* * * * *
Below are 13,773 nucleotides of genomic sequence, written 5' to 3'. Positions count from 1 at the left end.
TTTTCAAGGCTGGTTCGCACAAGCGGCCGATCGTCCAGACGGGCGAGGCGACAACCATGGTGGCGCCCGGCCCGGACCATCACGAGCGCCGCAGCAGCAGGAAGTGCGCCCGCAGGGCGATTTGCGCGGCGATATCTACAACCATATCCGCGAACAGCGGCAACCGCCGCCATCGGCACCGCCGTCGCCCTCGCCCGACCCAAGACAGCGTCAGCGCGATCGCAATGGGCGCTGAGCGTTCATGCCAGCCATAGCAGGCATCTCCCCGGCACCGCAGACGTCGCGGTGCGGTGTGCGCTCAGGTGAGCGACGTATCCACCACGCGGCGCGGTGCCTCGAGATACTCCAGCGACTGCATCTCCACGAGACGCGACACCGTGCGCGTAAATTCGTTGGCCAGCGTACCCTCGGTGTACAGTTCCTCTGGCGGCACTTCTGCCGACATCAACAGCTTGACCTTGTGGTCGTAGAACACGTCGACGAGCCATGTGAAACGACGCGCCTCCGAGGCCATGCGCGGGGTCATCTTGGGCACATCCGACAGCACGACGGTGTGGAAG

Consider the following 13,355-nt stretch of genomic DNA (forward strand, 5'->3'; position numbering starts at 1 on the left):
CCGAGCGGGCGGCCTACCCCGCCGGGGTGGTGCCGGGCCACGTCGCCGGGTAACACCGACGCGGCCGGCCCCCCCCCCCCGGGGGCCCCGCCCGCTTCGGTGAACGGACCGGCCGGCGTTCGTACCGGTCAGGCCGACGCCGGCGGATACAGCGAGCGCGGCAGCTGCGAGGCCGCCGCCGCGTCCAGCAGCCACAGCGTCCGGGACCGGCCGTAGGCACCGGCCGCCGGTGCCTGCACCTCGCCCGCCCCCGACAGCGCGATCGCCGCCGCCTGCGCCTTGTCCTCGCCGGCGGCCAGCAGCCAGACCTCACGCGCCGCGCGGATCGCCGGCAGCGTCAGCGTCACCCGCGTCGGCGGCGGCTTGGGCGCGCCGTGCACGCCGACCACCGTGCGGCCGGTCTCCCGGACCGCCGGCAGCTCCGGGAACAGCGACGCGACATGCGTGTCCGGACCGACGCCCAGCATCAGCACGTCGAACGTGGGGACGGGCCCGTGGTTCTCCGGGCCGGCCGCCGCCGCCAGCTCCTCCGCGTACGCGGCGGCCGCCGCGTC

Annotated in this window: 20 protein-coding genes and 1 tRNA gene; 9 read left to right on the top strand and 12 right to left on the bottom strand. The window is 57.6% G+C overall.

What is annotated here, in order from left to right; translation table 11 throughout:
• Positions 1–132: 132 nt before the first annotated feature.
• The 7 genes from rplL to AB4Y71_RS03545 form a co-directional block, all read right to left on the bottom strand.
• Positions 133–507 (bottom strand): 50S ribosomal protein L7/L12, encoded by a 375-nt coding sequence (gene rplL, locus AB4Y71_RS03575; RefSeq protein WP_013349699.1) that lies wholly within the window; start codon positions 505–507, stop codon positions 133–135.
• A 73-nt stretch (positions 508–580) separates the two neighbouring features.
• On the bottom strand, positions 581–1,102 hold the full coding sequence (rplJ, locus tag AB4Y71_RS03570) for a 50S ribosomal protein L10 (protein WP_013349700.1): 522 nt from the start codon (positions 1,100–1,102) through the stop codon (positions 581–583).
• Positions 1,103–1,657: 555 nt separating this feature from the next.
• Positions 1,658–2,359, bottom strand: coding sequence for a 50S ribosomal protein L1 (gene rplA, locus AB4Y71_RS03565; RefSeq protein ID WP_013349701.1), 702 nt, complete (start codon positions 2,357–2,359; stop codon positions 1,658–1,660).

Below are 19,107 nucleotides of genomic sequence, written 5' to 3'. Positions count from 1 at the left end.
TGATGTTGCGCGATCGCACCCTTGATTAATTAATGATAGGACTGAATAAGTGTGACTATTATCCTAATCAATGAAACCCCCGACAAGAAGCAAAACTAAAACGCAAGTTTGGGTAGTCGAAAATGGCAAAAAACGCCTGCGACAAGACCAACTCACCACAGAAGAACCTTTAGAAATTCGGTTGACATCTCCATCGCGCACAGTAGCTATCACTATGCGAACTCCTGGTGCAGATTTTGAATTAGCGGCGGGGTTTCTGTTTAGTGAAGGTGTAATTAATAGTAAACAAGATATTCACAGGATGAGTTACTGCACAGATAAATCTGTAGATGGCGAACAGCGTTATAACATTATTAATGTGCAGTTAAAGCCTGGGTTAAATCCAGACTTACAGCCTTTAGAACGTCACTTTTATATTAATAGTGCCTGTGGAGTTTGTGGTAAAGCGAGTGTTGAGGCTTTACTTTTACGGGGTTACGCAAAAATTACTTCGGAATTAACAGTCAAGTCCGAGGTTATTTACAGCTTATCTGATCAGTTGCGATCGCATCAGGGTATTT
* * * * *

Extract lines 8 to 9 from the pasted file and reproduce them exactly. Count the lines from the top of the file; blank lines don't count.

• The 7 genes from rplL to AB4Y71_RS03545 form a co-directional block, all read right to left on the bottom strand.
• Positions 133–507 (bottom strand): 50S ribosomal protein L7/L12, encoded by a 375-nt coding sequence (gene rplL, locus AB4Y71_RS03575; RefSeq protein WP_013349699.1) that lies wholly within the window; start codon positions 505–507, stop codon positions 133–135.